Matt Ridley (The Rational Optimist: How Prosperity Evolves)
propose that we consider our farmers on a spectrum, let’s say, of agrarianism. On one end of the spectrum we have farmers like James, interested in producing the finest foodstuffs that they can, given the soil, the climate, the water, the budget, and their talent. They observe how efficacious or not their efforts are proving, and they adapt accordingly. Variety is one of the keys to this technique, eschewing the corporate monocultures for a revolving set of plants and animals, again, to mimic what was already happening on the land before we showed up with our earth-shaving machinery. It’s tough as hell, and in many cases impossible, to farm this way and earn enough profit to keep your bills paid and your family fed, but these farmers do exist. On the other end of the spectrum is full-speed-ahead robo-farming, in which the farmer is following the instructions of the corporation to produce not food but commodities in such a way that the corporation sits poised to make the maximum financial profit. Now, this is the part that has always fascinated me about us as a population: This kind of farmer is doing all they can to make their factory quota for the company, of grain, or meat, or what have you, despite their soil, climate, water, budget, or talent. It only stands to reason that this methodology is the very definition of unsustainable. Clearly, this is an oversimplification of an issue that requires as much of my refrain (nuance!) as any other human endeavor, but the broad strokes are hard to refute. The first farmer is doing their best to work with nature. The second farmer is doing their best despite nature. In order for the second farmer to prosper, they must defeat nature. A great example of this is the factory farming of beef/pork/chicken/eggs/turkey/salmon/etc. The manufacturers of these products have done everything they can to take the process out of nature entirely and hide it in a shed, where every step of the production has been engineered to make a profit; to excel at quantity. I know you’re a little bit ahead of me here, but I’ll go ahead and ask the obvious question: What of quality? If you’re willing to degrade these many lives with impunity—the lives of the animals themselves, the workers “growing” them, the neighbors having to suffer the voluminous poisons being pumped into the ecosystem/watershed, and the humans consuming your products—then what are you about? Can that even be considered farming? Again, I’m asking this of us. Of you and me, because what I have just described is the way a lot of our food is produced right now, in the system that we all support with our dollars. How did we get here, in both the US and the UK? How can we change our national stance toward agriculture to accommodate more middle-size farmers and less factory farms? How would Aldo Leopold feel about it?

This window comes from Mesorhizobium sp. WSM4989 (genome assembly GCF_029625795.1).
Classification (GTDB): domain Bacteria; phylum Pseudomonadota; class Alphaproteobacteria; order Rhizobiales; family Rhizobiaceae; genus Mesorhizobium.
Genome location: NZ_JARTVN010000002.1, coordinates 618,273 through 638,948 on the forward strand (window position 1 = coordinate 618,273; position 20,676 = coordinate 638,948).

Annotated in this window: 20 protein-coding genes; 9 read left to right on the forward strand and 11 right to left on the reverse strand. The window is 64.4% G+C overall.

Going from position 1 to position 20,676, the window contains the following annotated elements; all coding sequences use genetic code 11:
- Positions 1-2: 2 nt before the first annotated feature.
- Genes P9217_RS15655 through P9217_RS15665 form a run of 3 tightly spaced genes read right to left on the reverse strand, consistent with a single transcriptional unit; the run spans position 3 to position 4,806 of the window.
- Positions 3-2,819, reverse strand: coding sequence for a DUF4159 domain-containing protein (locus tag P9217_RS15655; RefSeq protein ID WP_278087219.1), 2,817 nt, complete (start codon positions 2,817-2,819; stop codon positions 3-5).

Nick Offerman (Where the Deer and the Antelope Play: The Pastoral Observations of One Ignorant American Who Loves to Walk Outside)
Meat from grass-fed and pasture-raised animals tends to be more nutrient-dense than conventional meat. Although the exact nutrient content will vary from species to species and from farm to farm (and by time of year and the quality of supplemental feed, if any), grass-fed and pasture-raised meat tends to be higher (sometimes much higher) in many minerals and vitamins while also having a better omega-6 to omega-3 fatty acid ratio. For example, grass-fed beef contains up to ten times more beta-carotene (a carotenoid—that is, an antioxidant and precursor of vitamin A; see here) as grain-fed beef and up to four times more vitamin E (see here). Grass-fed beef is also higher in B vitamins, zinc, iron, phosphorus, and potassium. And because pasture-raised animals hang out in the sun, their fat is a source of vitamin D (which is practically nonexistent in factory-farmed animals). Free-range chickens also have more vitamin E content and iron than conventional chickens. Grass-fed and pasture-raised meat tends to have a much lower water content than conventional meat and is much leaner overall (which means it has more protein!). Plus, its fats are much healthier. Grass-fed meat contains approximately four times more omega-3 fatty acids (in the very useful DHA and EPA forms; see here) as compared with grain-fed meat. It also contains far fewer omega-6 fatty acids, so the ratio of omega-6 to omega-3 fatty acids in grass-fed meat is typically within the optimal range at 3:1 (but can be as low as 4:1 and as high as 20:1 in grain-fed meat, varying by the exact diet of the cow but also the cut of meat). Meat (and dairy) from grass-fed cows is the best-known source of conjugated linoleic acid (CLA; see here). Grass-fed and pasture-raised meat also tends to be higher in oleic acid (see here). What About Bacon?
Sarah Ballantyne (The Paleo Approach: Reverse Autoimmune Disease, Heal Your Body)